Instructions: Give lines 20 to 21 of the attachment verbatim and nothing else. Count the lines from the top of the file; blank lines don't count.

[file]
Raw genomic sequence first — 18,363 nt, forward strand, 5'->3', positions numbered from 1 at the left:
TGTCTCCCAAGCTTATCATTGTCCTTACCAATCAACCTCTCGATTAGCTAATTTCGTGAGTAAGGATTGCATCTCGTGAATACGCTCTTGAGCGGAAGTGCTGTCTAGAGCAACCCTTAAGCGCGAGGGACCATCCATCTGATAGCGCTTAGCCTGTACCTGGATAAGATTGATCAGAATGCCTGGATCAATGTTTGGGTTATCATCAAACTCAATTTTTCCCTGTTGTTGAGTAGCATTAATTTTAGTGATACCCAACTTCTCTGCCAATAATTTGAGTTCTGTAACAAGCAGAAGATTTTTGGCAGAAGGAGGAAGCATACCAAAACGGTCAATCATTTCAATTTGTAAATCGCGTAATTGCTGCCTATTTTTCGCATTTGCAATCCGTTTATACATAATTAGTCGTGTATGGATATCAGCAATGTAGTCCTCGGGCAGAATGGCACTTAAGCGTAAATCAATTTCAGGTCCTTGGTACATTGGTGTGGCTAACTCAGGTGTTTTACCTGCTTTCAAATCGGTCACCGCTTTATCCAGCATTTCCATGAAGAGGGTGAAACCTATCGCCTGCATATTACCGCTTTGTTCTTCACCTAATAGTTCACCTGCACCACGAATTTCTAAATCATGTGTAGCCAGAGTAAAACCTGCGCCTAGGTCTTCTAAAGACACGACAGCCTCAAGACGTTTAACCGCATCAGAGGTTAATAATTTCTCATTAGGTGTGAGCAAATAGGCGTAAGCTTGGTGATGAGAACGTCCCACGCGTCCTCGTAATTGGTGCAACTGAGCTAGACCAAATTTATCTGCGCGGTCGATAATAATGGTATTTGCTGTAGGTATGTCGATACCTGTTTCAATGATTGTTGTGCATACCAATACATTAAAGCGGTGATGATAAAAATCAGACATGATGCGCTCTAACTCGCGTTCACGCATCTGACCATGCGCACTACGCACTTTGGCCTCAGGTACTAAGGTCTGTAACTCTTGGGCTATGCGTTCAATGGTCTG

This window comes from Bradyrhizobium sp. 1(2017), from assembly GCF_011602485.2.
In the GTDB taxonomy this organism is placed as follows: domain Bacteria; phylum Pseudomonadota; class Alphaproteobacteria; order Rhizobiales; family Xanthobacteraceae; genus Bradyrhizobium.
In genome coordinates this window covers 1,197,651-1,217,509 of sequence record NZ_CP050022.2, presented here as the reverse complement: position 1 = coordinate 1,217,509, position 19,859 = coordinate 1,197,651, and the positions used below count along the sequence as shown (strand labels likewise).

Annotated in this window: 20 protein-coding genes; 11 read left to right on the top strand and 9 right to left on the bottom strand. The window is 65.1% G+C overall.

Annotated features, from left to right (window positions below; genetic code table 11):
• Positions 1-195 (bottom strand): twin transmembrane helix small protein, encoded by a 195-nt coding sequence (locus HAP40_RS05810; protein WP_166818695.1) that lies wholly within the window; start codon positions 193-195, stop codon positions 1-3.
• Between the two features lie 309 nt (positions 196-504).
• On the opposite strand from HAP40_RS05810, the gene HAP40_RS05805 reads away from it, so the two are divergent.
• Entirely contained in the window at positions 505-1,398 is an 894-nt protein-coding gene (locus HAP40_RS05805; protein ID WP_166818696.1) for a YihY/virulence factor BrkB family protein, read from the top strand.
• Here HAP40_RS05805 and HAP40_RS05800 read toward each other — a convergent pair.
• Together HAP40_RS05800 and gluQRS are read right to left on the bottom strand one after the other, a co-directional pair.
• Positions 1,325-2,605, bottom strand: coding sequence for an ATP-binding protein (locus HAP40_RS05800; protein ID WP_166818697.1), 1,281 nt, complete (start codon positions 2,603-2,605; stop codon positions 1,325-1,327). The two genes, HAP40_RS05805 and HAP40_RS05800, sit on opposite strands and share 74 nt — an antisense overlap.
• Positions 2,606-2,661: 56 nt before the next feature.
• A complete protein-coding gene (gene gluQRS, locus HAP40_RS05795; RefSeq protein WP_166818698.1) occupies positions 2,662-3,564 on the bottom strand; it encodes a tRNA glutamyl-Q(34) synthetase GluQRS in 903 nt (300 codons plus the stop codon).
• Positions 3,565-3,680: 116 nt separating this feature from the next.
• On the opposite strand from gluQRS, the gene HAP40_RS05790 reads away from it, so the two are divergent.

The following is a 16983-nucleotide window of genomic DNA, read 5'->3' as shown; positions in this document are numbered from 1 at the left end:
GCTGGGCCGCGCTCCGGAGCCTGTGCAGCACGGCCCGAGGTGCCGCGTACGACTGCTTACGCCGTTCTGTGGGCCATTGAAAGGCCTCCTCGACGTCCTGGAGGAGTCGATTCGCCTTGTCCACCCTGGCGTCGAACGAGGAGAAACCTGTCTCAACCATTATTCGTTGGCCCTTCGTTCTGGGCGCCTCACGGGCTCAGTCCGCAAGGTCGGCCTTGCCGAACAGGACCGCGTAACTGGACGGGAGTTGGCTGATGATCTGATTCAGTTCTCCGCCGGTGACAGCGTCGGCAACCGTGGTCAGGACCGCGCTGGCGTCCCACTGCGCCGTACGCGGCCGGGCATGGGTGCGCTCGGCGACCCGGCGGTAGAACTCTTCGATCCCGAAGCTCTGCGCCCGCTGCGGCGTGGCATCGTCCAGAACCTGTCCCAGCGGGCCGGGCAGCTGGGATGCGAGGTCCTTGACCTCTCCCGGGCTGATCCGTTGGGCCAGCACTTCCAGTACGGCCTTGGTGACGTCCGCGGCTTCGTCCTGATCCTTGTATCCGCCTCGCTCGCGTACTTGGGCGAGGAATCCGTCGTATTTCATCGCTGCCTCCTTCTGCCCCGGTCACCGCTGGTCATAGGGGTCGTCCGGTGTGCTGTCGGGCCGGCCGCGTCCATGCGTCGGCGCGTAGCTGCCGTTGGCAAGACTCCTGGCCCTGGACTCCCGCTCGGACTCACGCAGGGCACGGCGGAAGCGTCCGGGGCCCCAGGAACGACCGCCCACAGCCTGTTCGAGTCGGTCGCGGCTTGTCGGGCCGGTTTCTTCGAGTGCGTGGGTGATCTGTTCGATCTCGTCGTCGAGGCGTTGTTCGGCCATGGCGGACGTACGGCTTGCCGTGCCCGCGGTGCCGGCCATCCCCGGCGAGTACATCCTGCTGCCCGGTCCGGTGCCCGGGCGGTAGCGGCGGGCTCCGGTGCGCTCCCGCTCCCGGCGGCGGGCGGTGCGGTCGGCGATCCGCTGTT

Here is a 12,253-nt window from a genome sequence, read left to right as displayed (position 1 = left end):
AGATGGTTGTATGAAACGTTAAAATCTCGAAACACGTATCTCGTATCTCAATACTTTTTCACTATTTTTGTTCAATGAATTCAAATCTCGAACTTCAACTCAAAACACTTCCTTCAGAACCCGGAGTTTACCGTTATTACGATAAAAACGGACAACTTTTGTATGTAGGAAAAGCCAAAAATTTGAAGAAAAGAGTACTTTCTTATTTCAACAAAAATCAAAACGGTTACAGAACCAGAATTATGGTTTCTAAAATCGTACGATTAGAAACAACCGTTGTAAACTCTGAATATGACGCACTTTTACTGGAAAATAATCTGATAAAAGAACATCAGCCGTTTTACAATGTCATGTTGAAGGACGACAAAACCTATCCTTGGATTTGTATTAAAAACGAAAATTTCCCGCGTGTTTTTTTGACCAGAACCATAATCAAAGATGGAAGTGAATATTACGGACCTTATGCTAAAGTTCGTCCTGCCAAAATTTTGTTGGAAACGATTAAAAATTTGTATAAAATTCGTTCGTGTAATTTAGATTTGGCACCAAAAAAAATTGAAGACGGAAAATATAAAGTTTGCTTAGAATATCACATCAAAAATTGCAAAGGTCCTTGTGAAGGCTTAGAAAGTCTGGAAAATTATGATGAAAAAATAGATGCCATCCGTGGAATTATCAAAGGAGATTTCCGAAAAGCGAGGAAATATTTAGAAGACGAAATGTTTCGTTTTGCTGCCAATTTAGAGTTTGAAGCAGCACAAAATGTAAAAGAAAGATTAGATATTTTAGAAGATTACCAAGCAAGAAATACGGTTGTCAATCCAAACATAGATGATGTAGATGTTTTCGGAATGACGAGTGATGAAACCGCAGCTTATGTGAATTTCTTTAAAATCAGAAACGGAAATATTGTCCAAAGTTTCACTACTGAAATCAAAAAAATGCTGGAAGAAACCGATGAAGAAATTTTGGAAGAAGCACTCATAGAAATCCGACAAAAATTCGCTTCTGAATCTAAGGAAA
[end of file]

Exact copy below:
GCTGGGCCGCGCTCCGGAGCCTGTGCAGCACGGCCCGAGGTGCCGCGTACGACTGCTTACGCCGTTCTGTGGGCCATTGAAAGGCCTCCTCGACGTCCTGGAGGAGTCGATTCGCCTTGTCCACCCTGGCGTCGAACGAGGAGAAACCTGTCTCAACCATTATTCGTTGGCCCTTCGTTCTGGGCGCCTCACGGGCTCAGTCCGCAAGGTCGGCCTTGCCGAACAGGACCGCGTAACTGGACGGGAGTTGGCTGATGATCTGATTCAGTTCTCCGCCGGTGACAGCGTCGGCAACCGTGGTCAGGACCGCGCTGGCGTCCCACTGCGCCGTACGCGGCCGGGCATGGGTGCGCTCGGCGACCCGGCGGTAGAACTCTTCGATCCCGAAGCTCTGCGCCCGCTGCGGCGTGGCATCGTCCAGAACCTGTCCCAGCGGGCCGGGCAGCTGGGATGCGAGGTCCTTGACCTCTCCCGGGCTGATCCGTTGGGCCAGCACTTCCAGTACGGCCTTGGTGACGTCCGCGGCTTCGTCCTGATCCTTGTATCCGCCTCGCTCGCGTACTTGGGCGAGGAATCCGTCGTATTTCATCGCTGCCTCCTTCTGCCCCGGTCACCGCTGGTCATAGGGGTCGTCCGGTGTGCTGTCGGGCCGGCCGCGTCCATGCGTCGGCGCGTAGCTGCCGTTGGCAAGACTCCTGGCCCTGGACTCCCGCTCGGACTCACGCAGGGCACGGCGGAAGCGTCCGGGGCCCCAGGAACGACCGCCCACAGCCTGTTCGAGTCGGTCGCGGCTTGTCGGGCCGGTTTCTTCGAGTGCGTGGGTGATCTGTTCGATCTCGTCGTCGAGGCGTTGTTCGGCCATGGCGGACGTACGGCTTGCCGTGCCCGCGGTGCCGGCCATCCCCGGCGAGTACATCCTGCTGCCCGGTCCGGTGCCCGGGCGGTAGCGGCGGGCTCCGGTGCGCTCCCGCTCCCGGCGGCGGGCGGTGCGGTCGGCGATCCGCTGTT

Here is a 12,253-nt window from a genome sequence, read left to right as displayed (position 1 = left end):